Are you wearing the correct Laser protective eyewear? Eyewear is THE most important piece of personal protective equipment needed by those operating lasers. Most laser accidents happen because protective eyewear was simply not worn, it was damaged, or most commonly, the incorrect protective eyewear was being used.

Not all Laser Protective Eyewear is created equal

They must be labeled with the same wavelength that is emitted by the laser (i.e. 755 nm, 810 nm, 1064 nm, etc). and the proper Optical Density (OD) number (i.e. OD 1, OD5, OD 6, etc) recommended by the manufacturer.

OD is a measure of how much the laser radiation is reduced when it passes through the protective eyewear. A higher OD number provides more protection; a lower OD number provides less. (i.e. OD = 1 reduces exposure by 10 times (101), OD = 2 reduces exposure by 100 times (102), OD = 3 reduces exposure by 1,000 times (103 ), etc..)

I cannot tell you how many times I have walked into a facility and the operators were simply unaware that the protective eyewear they were using was completely inadequate.

Why is it so important?

Protective eyewear is needed for everyone within the laser controlled area, with no exceptions. The eye is the most critical organ, even more so than skin, to vulnerability to lasers. Laser radiation in the wavelength range of 400 nm to 1400 nm is especially hazardous to the eye because these wavelengths have the potential to be focused onto the retina and create permanent vision loss at the point of contact. Light travels at 186,000 miles per second and our aversion response is only 0.25 seconds, so basically we cannot blink fast enough.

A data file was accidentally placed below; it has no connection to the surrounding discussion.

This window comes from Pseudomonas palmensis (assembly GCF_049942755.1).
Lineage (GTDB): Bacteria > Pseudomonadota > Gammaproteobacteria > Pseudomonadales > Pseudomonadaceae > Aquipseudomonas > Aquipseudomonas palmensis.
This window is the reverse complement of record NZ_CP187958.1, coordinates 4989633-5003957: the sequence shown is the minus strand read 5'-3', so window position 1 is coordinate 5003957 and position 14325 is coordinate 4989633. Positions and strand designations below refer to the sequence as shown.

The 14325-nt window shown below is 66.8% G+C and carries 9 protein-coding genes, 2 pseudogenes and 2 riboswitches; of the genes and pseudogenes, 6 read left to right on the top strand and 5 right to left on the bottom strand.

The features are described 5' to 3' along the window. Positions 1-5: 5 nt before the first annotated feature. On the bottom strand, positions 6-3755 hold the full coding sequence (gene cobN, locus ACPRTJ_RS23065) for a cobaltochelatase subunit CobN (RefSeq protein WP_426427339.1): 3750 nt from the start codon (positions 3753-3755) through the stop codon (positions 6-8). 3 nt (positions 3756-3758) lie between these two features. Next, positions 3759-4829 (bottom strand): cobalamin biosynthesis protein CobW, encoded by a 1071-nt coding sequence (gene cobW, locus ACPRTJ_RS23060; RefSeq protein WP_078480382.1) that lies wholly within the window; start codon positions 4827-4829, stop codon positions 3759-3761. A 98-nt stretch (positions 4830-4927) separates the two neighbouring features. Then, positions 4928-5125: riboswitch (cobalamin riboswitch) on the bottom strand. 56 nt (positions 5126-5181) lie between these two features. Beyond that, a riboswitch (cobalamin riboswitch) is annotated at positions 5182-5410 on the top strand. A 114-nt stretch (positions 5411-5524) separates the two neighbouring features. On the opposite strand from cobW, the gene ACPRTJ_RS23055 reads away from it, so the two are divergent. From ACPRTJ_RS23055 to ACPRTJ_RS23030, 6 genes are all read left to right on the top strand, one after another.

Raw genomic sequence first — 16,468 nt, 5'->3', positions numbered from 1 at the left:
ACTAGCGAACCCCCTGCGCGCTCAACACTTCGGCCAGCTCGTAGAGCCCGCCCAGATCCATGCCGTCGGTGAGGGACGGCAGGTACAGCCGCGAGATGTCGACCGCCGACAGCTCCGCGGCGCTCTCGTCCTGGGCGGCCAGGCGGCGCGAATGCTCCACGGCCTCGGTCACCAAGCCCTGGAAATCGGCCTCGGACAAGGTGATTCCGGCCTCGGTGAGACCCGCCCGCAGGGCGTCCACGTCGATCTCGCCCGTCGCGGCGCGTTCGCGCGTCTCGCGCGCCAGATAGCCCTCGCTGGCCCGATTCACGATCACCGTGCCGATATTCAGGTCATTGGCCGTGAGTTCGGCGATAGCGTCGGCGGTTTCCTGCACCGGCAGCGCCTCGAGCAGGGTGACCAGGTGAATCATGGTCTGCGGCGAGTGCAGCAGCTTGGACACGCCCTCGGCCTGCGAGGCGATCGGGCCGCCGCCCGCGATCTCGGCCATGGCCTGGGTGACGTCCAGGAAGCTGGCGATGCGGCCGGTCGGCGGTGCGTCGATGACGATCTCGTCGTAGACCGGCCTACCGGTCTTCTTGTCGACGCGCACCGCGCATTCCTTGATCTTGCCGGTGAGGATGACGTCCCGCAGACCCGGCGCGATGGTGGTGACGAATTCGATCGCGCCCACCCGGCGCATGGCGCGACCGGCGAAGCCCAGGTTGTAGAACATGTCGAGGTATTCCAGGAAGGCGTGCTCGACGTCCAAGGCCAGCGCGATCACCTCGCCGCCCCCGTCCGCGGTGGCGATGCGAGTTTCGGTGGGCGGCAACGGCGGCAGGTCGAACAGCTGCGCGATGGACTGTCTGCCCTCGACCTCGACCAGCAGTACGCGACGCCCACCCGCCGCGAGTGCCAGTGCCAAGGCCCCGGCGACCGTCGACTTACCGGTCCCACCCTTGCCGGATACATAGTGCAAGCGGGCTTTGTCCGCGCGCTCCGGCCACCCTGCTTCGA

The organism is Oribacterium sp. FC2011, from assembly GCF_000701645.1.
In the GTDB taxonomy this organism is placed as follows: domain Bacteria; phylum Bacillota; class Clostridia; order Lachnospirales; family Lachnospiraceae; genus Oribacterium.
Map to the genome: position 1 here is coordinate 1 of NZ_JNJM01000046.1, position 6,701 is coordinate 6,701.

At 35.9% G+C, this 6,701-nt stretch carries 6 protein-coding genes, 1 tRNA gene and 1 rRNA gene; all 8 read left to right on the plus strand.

Laser Protective Eyewear Recommendations:

  1. Use the protective eyewear with the appropriate wavelength & OD required by the manufacturer
  2. Ensure everyone within the laser controlled area is wearing their eyewear prior to operating laser
  3. Ensure a pair of eyewear is located outside the entry door for use in case of an emergency entry
  4. Inspect eyewear prior to use to ensure its integrity, free of cracks, discolouration or coating damage
  5. Ensure eyewear fits snugly around face
  6. Do not use abrasive or harsh chemicals to clean eyewear
  7. Keep eyewear in an opaque case when not in use, coating can be degraded by sunlight exposure
  8. Do not look into the beam or specular reflection even when wearing protective eyewear

Most of all, please remember that nothing can be done to repair or reverse a laser retinal injury. So regardless of the situation, comfort level, or stubbornness – please ensure everyone is wearing their protective eyewear!